Wildlife law enforcement authorities worldwide have been battling Internet-based wildlife trafficking for over a decade. In the late 1990s, special agents with the U.S. Fish and Wildlife Service, Office of Law Enforcement, first started spotting online sale postings for items that ranged from live tortoises and waterfowl mounts to seal oil pills and frozen tiger cubs.
Ever expanding public access to the Web gives almost anyone anywhere the opportunity to be a 'player' in the illegal wildlife trade. The Internet clearly offers many advantages as a vehicle for international commerce and crime. Benefits to 'e-marketers' include speed of transaction and communication, options for anonymity and a customer base that encompasses virtually every corner of the globe. The features that make the Internet a valuable trading tool for wildlife traffickers are also, of course, some of the very features that make it difficult to police and a new and unique challenge for the Service and other wildlife law enforcement agencies around the world.
The Service is committed to protecting U.S. and global wildlife and plant resources from unlawful exploitation regardless of the means used to commit such crimes. As a law enforcement priority, the Service investigates all trafficking in protected species – including trade conducted via the Internet.
The agency’s law enforcement programme has responded to the increase in wildlife cybercrime by using Internet technologies in its intelligence gathering and investigations. Service efforts also include capacity building (so that enforcement officers are better equipped and better prepared to address 'e-crime') as well as partnerships – with other agencies, other countries, and even with 'e-business' itself.
Intelligence and investigations
The Service and other wildlife law enforcement agencies were quick to recognize both the impossibility and the limited pay-offs of attempting to investigate every Web posting that offers some potentially prohibited wildlife item for sale or trying to police the Internet 24/7. The volume of trade is too large, the turnaround too rapid, the scope of the Web too extensive, the global array of laws too varied and complex, and the enforcement resources needed too massive for such an undertaking.
As part of a 'smart response' strategy, however, Service intelligence analysts use an Internet targeting plan and 'triage' procedures to locate ads and other online sales activity, assess the species and possible violations, and dispatch that information to 'end users' that not only include Service officers in the field and international partners, but also members of the Internet community, such as the eBay Fraud Investigations team (with whom Service intelligence analysts and special agents have established a good working relationship). As a result of this strategy, the Service has seized numerous wildlife items being unlawfully sold via the Internet.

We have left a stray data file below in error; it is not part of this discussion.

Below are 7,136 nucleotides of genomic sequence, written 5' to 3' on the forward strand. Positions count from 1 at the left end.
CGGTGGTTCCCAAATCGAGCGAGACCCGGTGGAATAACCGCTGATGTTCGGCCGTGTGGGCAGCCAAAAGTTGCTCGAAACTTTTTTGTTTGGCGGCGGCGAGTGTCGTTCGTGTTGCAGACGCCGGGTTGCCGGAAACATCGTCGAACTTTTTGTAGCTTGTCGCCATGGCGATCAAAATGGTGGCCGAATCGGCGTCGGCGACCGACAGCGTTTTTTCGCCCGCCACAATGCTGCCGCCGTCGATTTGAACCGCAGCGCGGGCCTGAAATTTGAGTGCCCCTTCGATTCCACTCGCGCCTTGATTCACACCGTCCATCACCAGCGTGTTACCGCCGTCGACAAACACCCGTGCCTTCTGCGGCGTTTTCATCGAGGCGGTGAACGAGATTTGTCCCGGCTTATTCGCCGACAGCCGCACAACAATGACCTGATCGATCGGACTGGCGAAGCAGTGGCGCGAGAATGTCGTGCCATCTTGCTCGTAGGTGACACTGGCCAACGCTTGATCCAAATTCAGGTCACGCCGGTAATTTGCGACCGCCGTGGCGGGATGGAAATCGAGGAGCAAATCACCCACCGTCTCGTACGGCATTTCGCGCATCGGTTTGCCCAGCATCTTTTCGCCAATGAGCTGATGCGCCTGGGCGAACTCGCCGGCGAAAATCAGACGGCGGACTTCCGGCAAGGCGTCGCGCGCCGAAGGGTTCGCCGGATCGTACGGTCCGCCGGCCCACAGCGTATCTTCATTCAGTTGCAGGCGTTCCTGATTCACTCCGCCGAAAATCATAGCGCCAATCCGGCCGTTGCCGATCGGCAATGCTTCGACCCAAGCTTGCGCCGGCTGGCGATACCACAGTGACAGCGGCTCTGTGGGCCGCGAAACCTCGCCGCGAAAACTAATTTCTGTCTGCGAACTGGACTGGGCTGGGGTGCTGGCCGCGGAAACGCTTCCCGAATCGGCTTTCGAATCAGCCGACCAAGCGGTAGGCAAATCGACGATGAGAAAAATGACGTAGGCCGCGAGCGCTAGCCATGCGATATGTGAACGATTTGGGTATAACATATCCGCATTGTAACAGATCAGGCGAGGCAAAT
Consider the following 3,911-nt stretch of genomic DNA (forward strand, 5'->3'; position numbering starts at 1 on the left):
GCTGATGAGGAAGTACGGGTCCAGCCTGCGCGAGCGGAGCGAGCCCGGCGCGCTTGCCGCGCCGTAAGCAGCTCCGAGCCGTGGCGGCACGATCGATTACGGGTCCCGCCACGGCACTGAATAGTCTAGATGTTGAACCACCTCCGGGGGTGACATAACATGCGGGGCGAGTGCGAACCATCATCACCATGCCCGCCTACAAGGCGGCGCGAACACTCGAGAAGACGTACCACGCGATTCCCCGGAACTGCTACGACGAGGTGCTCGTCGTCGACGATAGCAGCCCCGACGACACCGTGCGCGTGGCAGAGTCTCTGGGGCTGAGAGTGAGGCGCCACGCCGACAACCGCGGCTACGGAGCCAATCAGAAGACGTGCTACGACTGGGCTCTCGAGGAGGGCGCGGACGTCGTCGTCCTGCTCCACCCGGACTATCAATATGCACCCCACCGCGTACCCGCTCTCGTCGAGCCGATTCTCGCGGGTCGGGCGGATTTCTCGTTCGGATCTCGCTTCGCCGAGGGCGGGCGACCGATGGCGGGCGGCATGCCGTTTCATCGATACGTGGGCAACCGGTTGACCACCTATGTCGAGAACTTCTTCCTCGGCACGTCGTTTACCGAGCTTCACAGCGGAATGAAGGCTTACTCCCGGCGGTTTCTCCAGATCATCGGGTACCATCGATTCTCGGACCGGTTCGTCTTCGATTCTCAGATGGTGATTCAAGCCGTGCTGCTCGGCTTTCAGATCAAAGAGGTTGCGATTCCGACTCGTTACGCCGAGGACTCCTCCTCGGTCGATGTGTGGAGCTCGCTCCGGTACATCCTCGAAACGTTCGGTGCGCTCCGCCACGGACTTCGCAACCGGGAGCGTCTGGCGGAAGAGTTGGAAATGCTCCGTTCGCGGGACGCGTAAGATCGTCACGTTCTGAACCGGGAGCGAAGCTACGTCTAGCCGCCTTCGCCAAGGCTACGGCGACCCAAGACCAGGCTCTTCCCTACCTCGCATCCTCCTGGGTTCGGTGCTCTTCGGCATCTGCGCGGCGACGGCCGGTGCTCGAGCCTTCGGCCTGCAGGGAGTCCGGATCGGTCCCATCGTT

The Service also processes 'leads' regarding wildlife for sale on the Internet that are received from the public, non-profit organizations and other groups. Efforts also include monitoring Web sites and collecting and analysing data to identify the scope and scale of the trade, and to provide intelligence for use in channelling and coordinating Service investigations.
These efforts support both Service and global wildlife-crime investigations. For example, analyses of Web sales of Asian arowanas (which cannot be legally imported or sold in interstate commerce in the United States) allowed national coordination of casework across the country. As a result, investigators were able to avoid duplication of effort and better utilize their time and resources in addressing this trafficking. Last fall, information about sales solicitations for a primate skull was passed on to Cameroon, resulting in the arrest of an Internet scammer in that country.
Service special agents routinely investigate Internet wildlife trafficking, focusing on commerce in high-priority wildlife species such as those listed on CITES Appendix I or protected under the U.S. Endangered Species Act. In fact, use of the Internet by officers working 'undercover' has often proved key to cracking cases involving Web-based wildlife sales.